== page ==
Convective sigmets are issued for:

  • Severe thunderstorms. Severe thunderstorms are those that may create surface winds of 50 knots or more; hail at the surface greater than or equal to three-quarter-inch in diameter; or tornadoes.
  • Embedded thunderstorms. These are thunderstorms that exist within a greater mass of clouds. The danger here is stumbling into a cell while flying in instrument conditions. Without any storm-detection equipment you can't see trouble coming, although the Center Weather Service Units at air route traffic control centers can provide—via controllers—information useful for vectors away from areas experiencing heavy precipitation rates, or radar signatures associated with tornadic activity—hooks, scalloped edges, pendant shapes, and zones with very steep radar contours.
  • A line or lines of thunderstorms.
  • Thunderstorms greater than or equal to VIP (video integrator processor) Level 4, affecting 40 percent or more of an area of at least 3,000 square miles.

The text header of a convective sigmet will include the WST abbreviator, plus the date and time of its posting. The next entry will give a convective sigmet number, such as "4 E," meaning—in this example—that it is the fourth convective sigmet issuance in the Eastern region of the United States. Other WST regions include the Central (C) and Western (W). Then a valid time is listed, followed by coordinates defining the affected region, a description of the hazard or hazards, a forecast for the coming two hours, and an outlook for the following two to six hours.

The plotted outlines of a convective sigmet are also available on many aviation weather Web sites. Like those for airmets and sigmets, these charts spare you the effort of plotting convective sigmets boundaries VOR by VOR. It's already done for you.

Convective sigmets don't waffle much. Their language is full of vivid, useful detail, and terse explanations of the meteorological whys behind a hazardous weather phenomenon. You'll see the length and width of any lines of thunderstorms, along with cloud top information and direction of movement. If hail has been spotted, then that will be mentioned, too.

Every morning and before every shift change meteorologists brief their incoming replacements as to what has been going on, meteorologically speaking. By studying upper-atmosphere charts and consulting computer models, they know when conditions are ripe for convection. But where will that first cell pop up? How big will it be, how fast will it grow, and where and how fast will it move? These are questions to be answered with the help of the nation's network of ground-based Doppler weather radar—and pilots.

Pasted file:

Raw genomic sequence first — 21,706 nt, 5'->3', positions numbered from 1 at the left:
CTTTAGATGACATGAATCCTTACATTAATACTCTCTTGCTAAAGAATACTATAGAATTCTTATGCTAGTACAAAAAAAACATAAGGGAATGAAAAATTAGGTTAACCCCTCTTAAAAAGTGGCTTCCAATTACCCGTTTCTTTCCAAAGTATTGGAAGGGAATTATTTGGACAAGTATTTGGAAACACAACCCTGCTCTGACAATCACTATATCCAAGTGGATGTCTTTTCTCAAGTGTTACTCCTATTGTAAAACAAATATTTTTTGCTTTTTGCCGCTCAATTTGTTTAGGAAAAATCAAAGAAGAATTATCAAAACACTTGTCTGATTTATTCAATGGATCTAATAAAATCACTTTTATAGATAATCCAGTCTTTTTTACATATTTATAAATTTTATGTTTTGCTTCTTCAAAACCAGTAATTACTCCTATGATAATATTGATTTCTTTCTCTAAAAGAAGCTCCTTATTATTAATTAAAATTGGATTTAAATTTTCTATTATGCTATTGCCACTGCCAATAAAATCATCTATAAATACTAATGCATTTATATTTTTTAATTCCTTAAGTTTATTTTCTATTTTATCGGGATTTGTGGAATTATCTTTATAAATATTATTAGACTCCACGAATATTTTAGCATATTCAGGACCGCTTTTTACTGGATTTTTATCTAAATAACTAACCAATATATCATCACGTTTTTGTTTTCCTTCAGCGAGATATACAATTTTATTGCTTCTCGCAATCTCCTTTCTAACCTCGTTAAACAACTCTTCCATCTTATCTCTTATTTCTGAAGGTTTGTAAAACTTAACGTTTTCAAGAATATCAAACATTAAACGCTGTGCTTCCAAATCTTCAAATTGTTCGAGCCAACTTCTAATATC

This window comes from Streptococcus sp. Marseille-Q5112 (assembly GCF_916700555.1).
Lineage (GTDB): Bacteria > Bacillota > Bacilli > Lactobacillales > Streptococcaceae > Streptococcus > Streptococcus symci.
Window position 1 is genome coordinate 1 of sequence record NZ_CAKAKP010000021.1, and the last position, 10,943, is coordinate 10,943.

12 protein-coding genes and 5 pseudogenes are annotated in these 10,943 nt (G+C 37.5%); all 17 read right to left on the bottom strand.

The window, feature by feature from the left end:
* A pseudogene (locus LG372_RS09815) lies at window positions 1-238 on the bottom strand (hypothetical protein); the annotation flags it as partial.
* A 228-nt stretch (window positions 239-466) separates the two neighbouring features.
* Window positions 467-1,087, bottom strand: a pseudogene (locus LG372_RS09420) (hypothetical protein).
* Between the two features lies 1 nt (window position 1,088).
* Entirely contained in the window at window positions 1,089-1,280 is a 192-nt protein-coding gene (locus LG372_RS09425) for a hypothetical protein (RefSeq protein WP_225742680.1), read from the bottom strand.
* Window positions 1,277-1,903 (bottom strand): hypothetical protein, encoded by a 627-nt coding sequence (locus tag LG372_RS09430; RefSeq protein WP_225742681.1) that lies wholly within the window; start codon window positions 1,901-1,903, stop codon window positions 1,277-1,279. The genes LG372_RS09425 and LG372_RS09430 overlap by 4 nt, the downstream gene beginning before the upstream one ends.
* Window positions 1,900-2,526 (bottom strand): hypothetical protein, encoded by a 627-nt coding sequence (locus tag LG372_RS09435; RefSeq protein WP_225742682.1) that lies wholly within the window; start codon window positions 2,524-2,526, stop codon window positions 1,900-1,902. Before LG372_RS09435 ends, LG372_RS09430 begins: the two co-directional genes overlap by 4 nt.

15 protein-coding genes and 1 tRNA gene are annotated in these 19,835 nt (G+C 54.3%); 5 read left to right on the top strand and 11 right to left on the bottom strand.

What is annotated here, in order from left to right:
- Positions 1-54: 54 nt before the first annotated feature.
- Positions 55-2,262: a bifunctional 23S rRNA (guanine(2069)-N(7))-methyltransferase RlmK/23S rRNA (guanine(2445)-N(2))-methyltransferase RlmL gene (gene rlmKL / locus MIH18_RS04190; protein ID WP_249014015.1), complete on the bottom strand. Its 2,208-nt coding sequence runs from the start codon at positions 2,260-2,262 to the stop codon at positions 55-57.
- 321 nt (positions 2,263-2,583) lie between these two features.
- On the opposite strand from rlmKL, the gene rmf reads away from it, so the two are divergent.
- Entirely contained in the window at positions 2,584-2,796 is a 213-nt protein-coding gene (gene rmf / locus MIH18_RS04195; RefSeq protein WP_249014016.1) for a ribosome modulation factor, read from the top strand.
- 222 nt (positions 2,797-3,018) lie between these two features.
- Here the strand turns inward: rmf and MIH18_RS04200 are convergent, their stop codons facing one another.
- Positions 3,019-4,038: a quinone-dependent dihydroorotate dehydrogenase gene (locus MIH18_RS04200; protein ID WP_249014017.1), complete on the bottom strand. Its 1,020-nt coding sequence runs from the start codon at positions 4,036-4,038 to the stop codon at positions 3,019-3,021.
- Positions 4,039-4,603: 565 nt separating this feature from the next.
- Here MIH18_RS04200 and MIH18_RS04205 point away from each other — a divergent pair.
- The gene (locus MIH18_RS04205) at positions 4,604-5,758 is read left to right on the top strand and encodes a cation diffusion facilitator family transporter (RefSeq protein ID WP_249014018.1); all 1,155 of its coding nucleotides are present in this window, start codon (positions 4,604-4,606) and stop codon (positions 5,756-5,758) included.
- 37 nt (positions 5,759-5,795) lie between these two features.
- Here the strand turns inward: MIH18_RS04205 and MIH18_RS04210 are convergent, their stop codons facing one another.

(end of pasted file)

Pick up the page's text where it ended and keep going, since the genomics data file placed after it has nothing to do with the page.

This is when the value of high-quality pireps can become invaluable. Who best to describe an area of towering cumulus than a pilot who just laid eyes on one? Realizing this, convective sigmets are often issued as soon as a pilot confirms that a storm cell has indeed popped up and become a factor in his flight. Think of us as flying guinea pigs if you want, but the fact is that we serve as high-quality verifiers of predicted, fast-breaking storms.

So next time you come across a growing cumulus—or worse—be sure to call flight watch and give a report detailing the outside air temperature (this helps give information relating to the atmosphere's stability or instability); the nature of any turbulence, the extent and type of any cloud masses; and the type of precipitation accompanying them, if any. You'll be doing forecasters and other pilots a great favor.

Now that we're smack in the middle of thunderstorm season, pay close attention to sigmets and convective sigmets. You may blow off airmets, but if you treat thunderstorm warnings the same way, you might just ruin your day—or the rest of your life.

E-mail the author at tom.horne@aopa.org.

Thomas A. Horne

Thomas A. Horne | AOPA Pilot Editor at Large, AOPA

AOPA Pilot Editor at Large Tom Horne has worked at AOPA since the early 1980s. He began flying in 1975 and has an airline transport pilot and flight instructor certificates. He’s flown everything from ultralights to Gulfstreams and ferried numerous piston airplanes across the Atlantic.